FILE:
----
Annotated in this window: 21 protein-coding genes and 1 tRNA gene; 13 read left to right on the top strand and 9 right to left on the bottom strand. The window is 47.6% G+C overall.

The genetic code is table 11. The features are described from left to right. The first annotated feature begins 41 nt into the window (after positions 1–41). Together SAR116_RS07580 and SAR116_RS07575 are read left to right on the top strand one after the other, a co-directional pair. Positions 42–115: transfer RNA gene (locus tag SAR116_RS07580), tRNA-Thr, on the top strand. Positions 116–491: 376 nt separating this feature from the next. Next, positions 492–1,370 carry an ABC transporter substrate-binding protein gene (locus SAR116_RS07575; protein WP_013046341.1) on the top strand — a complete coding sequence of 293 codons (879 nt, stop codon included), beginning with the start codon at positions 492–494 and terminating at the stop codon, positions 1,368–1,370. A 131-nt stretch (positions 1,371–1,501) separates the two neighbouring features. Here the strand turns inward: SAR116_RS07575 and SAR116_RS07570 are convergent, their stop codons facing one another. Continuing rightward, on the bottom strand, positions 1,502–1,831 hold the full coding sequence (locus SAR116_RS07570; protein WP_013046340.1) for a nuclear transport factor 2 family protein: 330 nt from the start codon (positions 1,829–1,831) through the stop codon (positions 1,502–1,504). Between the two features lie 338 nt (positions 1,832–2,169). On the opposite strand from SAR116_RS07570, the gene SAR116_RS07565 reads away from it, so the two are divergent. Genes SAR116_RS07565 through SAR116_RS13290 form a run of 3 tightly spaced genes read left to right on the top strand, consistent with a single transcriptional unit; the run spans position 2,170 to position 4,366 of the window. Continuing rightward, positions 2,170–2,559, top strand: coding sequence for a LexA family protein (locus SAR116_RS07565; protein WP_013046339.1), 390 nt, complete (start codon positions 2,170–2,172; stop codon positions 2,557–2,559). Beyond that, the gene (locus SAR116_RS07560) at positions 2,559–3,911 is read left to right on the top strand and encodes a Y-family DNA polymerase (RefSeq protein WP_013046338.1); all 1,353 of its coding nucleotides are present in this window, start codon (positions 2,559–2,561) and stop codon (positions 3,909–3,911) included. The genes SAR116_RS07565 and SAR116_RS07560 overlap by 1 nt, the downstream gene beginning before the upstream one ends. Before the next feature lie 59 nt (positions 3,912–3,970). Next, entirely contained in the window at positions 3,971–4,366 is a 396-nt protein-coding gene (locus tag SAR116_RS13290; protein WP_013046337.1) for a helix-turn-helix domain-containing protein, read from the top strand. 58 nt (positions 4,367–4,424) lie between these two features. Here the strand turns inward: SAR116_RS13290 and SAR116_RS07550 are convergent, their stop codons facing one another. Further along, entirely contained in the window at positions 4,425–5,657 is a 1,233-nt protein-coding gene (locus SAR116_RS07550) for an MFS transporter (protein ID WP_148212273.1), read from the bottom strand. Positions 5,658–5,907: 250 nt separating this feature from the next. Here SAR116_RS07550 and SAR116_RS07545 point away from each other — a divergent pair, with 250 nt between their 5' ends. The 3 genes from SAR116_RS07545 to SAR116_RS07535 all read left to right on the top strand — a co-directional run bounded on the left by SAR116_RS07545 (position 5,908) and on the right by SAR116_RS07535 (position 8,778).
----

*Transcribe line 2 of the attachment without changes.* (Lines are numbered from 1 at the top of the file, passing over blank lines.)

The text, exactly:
The genetic code is table 11. The features are described from left to right. The first annotated feature begins 41 nt into the window (after positions 1–41). Together SAR116_RS07580 and SAR116_RS07575 are read left to right on the top strand one after the other, a co-directional pair. Positions 42–115: transfer RNA gene (locus tag SAR116_RS07580), tRNA-Thr, on the top strand. Positions 116–491: 376 nt separating this feature from the next. Next, positions 492–1,370 carry an ABC transporter substrate-binding protein gene (locus SAR116_RS07575; protein WP_013046341.1) on the top strand — a complete coding sequence of 293 codons (879 nt, stop codon included), beginning with the start codon at positions 492–494 and terminating at the stop codon, positions 1,368–1,370. A 131-nt stretch (positions 1,371–1,501) separates the two neighbouring features. Here the strand turns inward: SAR116_RS07575 and SAR116_RS07570 are convergent, their stop codons facing one another. Continuing rightward, on the bottom strand, positions 1,502–1,831 hold the full coding sequence (locus SAR116_RS07570; protein WP_013046340.1) for a nuclear transport factor 2 family protein: 330 nt from the start codon (positions 1,829–1,831) through the stop codon (positions 1,502–1,504). Between the two features lie 338 nt (positions 1,832–2,169). On the opposite strand from SAR116_RS07570, the gene SAR116_RS07565 reads away from it, so the two are divergent. Genes SAR116_RS07565 through SAR116_RS13290 form a run of 3 tightly spaced genes read left to right on the top strand, consistent with a single transcriptional unit; the run spans position 2,170 to position 4,366 of the window. Continuing rightward, positions 2,170–2,559, top strand: coding sequence for a LexA family protein (locus SAR116_RS07565; protein WP_013046339.1), 390 nt, complete (start codon positions 2,170–2,172; stop codon positions 2,557–2,559). Beyond that, the gene (locus SAR116_RS07560) at positions 2,559–3,911 is read left to right on the top strand and encodes a Y-family DNA polymerase (RefSeq protein WP_013046338.1); all 1,353 of its coding nucleotides are present in this window, start codon (positions 2,559–2,561) and stop codon (positions 3,909–3,911) included. The genes SAR116_RS07565 and SAR116_RS07560 overlap by 1 nt, the downstream gene beginning before the upstream one ends. Before the next feature lie 59 nt (positions 3,912–3,970). Next, entirely contained in the window at positions 3,971–4,366 is a 396-nt protein-coding gene (locus tag SAR116_RS13290; protein WP_013046337.1) for a helix-turn-helix domain-containing protein, read from the top strand. 58 nt (positions 4,367–4,424) lie between these two features. Here the strand turns inward: SAR116_RS13290 and SAR116_RS07550 are convergent, their stop codons facing one another. Further along, entirely contained in the window at positions 4,425–5,657 is a 1,233-nt protein-coding gene (locus SAR116_RS07550) for an MFS transporter (protein ID WP_148212273.1), read from the bottom strand. Positions 5,658–5,907: 250 nt separating this feature from the next. Here SAR116_RS07550 and SAR116_RS07545 point away from each other — a divergent pair, with 250 nt between their 5' ends. The 3 genes from SAR116_RS07545 to SAR116_RS07535 all read left to right on the top strand — a co-directional run bounded on the left by SAR116_RS07545 (position 5,908) and on the right by SAR116_RS07535 (position 8,778).